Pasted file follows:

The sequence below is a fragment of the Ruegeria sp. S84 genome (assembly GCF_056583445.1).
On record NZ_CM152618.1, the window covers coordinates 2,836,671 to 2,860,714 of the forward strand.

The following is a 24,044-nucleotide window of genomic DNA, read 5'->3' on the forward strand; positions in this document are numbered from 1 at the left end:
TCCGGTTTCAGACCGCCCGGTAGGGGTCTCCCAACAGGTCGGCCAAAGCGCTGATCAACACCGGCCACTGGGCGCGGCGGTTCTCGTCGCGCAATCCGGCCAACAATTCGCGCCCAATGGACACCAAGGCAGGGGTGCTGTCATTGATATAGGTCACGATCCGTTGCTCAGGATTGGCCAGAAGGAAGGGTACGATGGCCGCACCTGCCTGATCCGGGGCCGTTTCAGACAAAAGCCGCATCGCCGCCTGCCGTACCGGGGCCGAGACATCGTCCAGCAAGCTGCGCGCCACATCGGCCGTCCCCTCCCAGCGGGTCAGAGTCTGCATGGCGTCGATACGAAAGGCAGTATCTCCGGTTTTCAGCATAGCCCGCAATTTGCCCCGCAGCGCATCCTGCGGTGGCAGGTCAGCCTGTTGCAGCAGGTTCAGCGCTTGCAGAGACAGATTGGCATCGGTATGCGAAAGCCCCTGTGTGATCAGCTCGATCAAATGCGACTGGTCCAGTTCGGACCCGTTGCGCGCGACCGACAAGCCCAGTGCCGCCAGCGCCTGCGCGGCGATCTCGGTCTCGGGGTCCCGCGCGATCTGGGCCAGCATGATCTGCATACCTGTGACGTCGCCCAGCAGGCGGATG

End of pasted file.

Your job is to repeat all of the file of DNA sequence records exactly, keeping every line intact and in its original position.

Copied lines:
The sequence below is a fragment of the Ruegeria sp. S84 genome (assembly GCF_056583445.1).
On record NZ_CM152618.1, the window covers coordinates 2,836,671 to 2,860,714 of the forward strand.

The following is a 24,044-nucleotide window of genomic DNA, read 5'->3' on the forward strand; positions in this document are numbered from 1 at the left end:
TCCGGTTTCAGACCGCCCGGTAGGGGTCTCCCAACAGGTCGGCCAAAGCGCTGATCAACACCGGCCACTGGGCGCGGCGGTTCTCGTCGCGCAATCCGGCCAACAATTCGCGCCCAATGGACACCAAGGCAGGGGTGCTGTCATTGATATAGGTCACGATCCGTTGCTCAGGATTGGCCAGAAGGAAGGGTACGATGGCCGCACCTGCCTGATCCGGGGCCGTTTCAGACAAAAGCCGCATCGCCGCCTGCCGTACCGGGGCCGAGACATCGTCCAGCAAGCTGCGCGCCACATCGGCCGTCCCCTCCCAGCGGGTCAGAGTCTGCATGGCGTCGATACGAAAGGCAGTATCTCCGGTTTTCAGCATAGCCCGCAATTTGCCCCGCAGCGCATCCTGCGGTGGCAGGTCAGCCTGTTGCAGCAGGTTCAGCGCTTGCAGAGACAGATTGGCATCGGTATGCGAAAGCCCCTGTGTGATCAGCTCGATCAAATGCGACTGGTCCAGTTCGGACCCGTTGCGCGCGACCGACAAGCCCAGTGCCGCCAGCGCCTGCGCGGCGATCTCGGTCTCGGGGTCCCGCGCGATCTGGGCCAGCATGATCTGCATACCTGTGACGTCGCCCAGCAGGCGGATG